alexeys/iStock/Getty Images

How to Make Money When You Have No Job

Growth Trends for Related Jobs

If you've been on the job market for a while and you're having no luck, your situation might feel pretty desperate. The good news is you have lots of ways to make money if you're willing to think creatively. Some of the best options include doing odd jobs in your community, finding freelance work online, selling your unused items and joining the sharing economy. If you decide you'd rather work for yourself, you can even kick start your own business online.

Do Odd Jobs

If you put yourself out there, you might find you have a lot of skills that can translate into cash. Look at your skill set or think about things you like to do. If you like pets, offer your services as a dog walker or pet sitter. If you're good at fixing things, let people know you're available as a handyperson. You might also offer to shop for groceries, clean houses, or do lawn care for people you know. Spread the word to your friends and family about what you can do, and you may be surprised at how many jobs you get through those connections, as well as those who refer you to other people.

Pursue Freelance Work

In the modern economy, traditional jobs are not the only way to make money. Lots of people work full-time doing short gigs in writing, editing, web design or marketing. Look for work on websites that allow you to create a profile and bid on jobs, such as Upwork, Freelancer or 99 Designs. Also search Craigslist or other local newspapers or websites where employers might be seeking local talent.

Sell Your Stuff

Unless you're living in a bare-bones apartment, chances are you have stuff you can sell. Things with high resale value include wood furniture, music, books, kids stuff and newer electronics, suggests BankRate.com. If you don't have a space to host your own yard sale, post your items on Craigslist, eBay or another free online classifieds site in your area. Another way to really sell big: Team up with other people to host a larger sale, which you can advertise as "multi-family." Bigger sales that are advertised with more signs and lists of what's available will tend to draw in more potential buyers. Also check out resale shops, used book stores and other stores that buy used goods.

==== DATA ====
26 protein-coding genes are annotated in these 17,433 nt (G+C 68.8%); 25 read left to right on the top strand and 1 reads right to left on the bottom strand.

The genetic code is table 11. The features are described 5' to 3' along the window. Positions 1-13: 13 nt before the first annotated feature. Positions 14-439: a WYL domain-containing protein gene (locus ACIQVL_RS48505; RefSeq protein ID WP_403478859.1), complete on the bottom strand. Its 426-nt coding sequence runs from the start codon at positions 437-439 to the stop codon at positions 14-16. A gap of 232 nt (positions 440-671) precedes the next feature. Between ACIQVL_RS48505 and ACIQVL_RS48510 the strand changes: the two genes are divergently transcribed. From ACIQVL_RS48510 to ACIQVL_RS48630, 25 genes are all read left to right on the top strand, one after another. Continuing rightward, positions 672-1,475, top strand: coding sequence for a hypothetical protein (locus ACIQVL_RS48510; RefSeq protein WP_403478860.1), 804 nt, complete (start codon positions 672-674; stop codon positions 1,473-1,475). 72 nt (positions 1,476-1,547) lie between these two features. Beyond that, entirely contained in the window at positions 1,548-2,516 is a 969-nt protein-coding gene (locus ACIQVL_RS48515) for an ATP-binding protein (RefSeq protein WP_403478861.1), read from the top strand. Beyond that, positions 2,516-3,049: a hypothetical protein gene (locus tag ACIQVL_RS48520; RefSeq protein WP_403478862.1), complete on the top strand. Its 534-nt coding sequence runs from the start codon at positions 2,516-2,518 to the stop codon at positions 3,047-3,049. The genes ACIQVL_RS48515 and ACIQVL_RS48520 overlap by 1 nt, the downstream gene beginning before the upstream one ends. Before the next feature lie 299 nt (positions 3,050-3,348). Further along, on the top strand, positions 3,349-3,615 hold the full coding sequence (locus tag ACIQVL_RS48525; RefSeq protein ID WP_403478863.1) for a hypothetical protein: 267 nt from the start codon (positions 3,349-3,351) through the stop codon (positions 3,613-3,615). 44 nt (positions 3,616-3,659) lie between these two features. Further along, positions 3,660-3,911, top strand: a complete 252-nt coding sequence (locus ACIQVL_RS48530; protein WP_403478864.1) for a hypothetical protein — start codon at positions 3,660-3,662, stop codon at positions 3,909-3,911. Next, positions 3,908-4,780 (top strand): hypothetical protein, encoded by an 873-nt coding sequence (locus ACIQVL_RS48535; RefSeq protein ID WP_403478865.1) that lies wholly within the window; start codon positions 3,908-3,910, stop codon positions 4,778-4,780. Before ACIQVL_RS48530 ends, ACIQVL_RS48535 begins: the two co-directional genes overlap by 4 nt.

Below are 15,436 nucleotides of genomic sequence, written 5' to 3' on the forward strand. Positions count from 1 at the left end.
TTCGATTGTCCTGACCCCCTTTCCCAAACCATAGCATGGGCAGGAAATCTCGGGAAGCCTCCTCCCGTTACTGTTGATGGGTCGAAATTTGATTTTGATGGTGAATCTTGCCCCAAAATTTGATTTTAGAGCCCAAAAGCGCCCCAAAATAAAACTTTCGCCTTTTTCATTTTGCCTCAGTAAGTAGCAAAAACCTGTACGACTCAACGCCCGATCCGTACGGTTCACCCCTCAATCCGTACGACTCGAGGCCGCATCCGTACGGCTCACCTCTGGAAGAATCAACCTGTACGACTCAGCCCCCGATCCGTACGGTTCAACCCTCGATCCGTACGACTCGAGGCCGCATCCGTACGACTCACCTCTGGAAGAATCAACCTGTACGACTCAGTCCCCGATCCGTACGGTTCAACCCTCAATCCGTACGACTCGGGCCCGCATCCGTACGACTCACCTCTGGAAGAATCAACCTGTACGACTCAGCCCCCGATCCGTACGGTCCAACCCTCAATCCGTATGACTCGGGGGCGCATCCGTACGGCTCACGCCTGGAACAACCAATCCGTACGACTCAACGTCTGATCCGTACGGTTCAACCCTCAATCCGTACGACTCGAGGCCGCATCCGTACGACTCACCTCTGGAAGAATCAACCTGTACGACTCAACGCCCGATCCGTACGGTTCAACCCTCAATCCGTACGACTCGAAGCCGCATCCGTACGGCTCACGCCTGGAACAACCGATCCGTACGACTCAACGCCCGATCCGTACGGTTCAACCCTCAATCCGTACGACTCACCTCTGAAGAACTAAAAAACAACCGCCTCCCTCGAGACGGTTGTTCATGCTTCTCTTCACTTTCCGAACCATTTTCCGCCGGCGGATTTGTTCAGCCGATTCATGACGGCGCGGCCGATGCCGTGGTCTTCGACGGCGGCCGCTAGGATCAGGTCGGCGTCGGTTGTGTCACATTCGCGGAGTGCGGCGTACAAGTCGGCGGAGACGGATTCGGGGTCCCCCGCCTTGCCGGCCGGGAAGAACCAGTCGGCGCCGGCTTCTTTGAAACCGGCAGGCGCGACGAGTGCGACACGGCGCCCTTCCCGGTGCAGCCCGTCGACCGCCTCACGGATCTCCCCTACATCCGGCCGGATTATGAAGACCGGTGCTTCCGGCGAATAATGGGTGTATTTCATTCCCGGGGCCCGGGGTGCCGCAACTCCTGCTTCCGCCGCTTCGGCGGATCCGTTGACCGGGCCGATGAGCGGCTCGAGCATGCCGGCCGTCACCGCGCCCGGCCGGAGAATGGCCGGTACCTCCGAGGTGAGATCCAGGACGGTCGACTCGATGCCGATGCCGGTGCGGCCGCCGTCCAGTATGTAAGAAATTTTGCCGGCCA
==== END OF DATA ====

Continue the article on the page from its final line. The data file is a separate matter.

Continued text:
The Sharing Economy

There's yet another way to leverage the items you already own: share them in the sharing economy – also called the peer-to-peer economy. If you have a car, join a site such as Lyft or GetAround and loan it out or drive people around. If you have extra space in your house, rent out a room on Airbnb or Craigslist. While some cities place restrictions on these types of rentals and may require you to pay additional taxes, the sharing economy is still a viable way of taking advantage of resources you already have.

Start Your Own Business

Take odd jobs to the next level. Selling your unused items and doing one-off odd jobs can only take you so far. If you're looking for something that will bring you ongoing, steady income, consider starting your own business doing something you love. Take full advantage of online tools to create your own website to list your services, or set up a site on a platform like Etsy.com, where you can sell your artwork and crafted item. If you do any sort of creative work, from traditional arts to creating apps and games, check out Patreon.com, a site that lets you solicit patrons to help support your work for as little as $1 a month. The site manages payments and collections so you can focus on creating. Check in your own community as well. Many cities have entrepreneur hubs that can help you with everything from getting a business license to sharing expensive equipment and office amenities.

References

Resources

About the Author

Nicole Vulcan has been a journalist since 1997, covering parenting and fitness for The Oregonian, careers for CareerAddict, and travel, gardening and fitness for Black Hills Woman and other publications. Vulcan holds a Bachelor of Arts in English and journalism from the University of Minnesota. She's also a lifelong athlete and is pursuing certification as a personal trainer.

Photo Credits

  • alexeys/iStock/Getty Images